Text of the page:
Author: Alan Gurney
Paperback: 320 pages
In the 1830’s much of the world was still unexplored territory to European and American travelers, and the forbidding Antarctic region represented perhaps the ultimate mystery. Thus far all attempts to travel south of 71º had been thwarted by impenetrable pack ice and speculations on what lay beyond ranged from an open or ice covered sea to a yet-to-be discovered polar continent. They even included American trader John Cleves Symmes’s hollow earth theory, which proposed that the polar regions consisted of gigantic holes allowing access to the Earth’s interior. Was there in fact a huge mass of land to be found below the Antarctic Circle, where James Cook during his voyages of the 1770’s had encountered only 'Firm Field and Vast Mountains of Ice'?
Rivalries among U.S., French and British exploring parties had been escalating in the previous decades during numerous forays into Oceana and the South Seas, voyages of discovery that also served to promote Pacific trade. Now that the possibility of landing on the Antarctic continent finally appeared within reach, the prospect that discovering a lucrative new whaling ground made this as yet unexploited and uncharted region seem especially enticing. As the decade drew to a close, three expeditions to the Pole were planned and launched simultaneously by the United States, France and Britain, each nation vying to be the first to forge a path through the ice and venture farther south than any vessel had sailed before. The leaders of these expeditions were US Navy officer Charles Wilkes, seasoned French explorer Dumont d’Urville, and Royal Navy captain James Clark Ross, whose mission included determining the exact location of the magnetic south pole.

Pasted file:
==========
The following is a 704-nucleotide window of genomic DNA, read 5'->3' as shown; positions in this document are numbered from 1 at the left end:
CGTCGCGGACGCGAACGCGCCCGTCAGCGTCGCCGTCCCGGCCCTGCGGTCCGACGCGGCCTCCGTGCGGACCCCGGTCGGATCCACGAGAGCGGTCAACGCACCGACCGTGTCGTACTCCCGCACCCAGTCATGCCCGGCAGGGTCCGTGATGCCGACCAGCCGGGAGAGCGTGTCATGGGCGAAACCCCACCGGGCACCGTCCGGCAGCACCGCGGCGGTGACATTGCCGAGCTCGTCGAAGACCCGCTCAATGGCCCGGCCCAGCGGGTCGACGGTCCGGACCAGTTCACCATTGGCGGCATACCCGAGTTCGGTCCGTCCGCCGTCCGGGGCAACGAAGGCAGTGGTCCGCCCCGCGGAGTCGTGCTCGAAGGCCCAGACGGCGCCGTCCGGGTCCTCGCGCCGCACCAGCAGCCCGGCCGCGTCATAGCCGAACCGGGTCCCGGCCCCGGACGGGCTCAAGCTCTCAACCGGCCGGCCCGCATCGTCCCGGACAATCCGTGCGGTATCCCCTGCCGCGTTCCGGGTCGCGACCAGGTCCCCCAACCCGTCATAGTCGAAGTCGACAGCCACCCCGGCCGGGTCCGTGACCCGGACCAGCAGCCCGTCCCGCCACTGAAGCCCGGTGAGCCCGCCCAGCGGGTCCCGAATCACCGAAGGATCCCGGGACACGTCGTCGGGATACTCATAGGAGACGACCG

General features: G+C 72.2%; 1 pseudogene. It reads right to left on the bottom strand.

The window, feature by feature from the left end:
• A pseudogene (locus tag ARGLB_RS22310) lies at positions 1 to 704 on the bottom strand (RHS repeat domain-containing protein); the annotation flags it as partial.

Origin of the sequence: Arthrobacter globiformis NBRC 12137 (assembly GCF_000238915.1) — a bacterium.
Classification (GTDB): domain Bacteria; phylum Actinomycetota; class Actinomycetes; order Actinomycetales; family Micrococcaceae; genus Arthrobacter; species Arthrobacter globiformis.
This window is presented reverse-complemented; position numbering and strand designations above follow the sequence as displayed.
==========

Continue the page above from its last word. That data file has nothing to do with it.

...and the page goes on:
The Race to the White Continent is a colorful and captivating account of the travelers and adventurers of these navigators.
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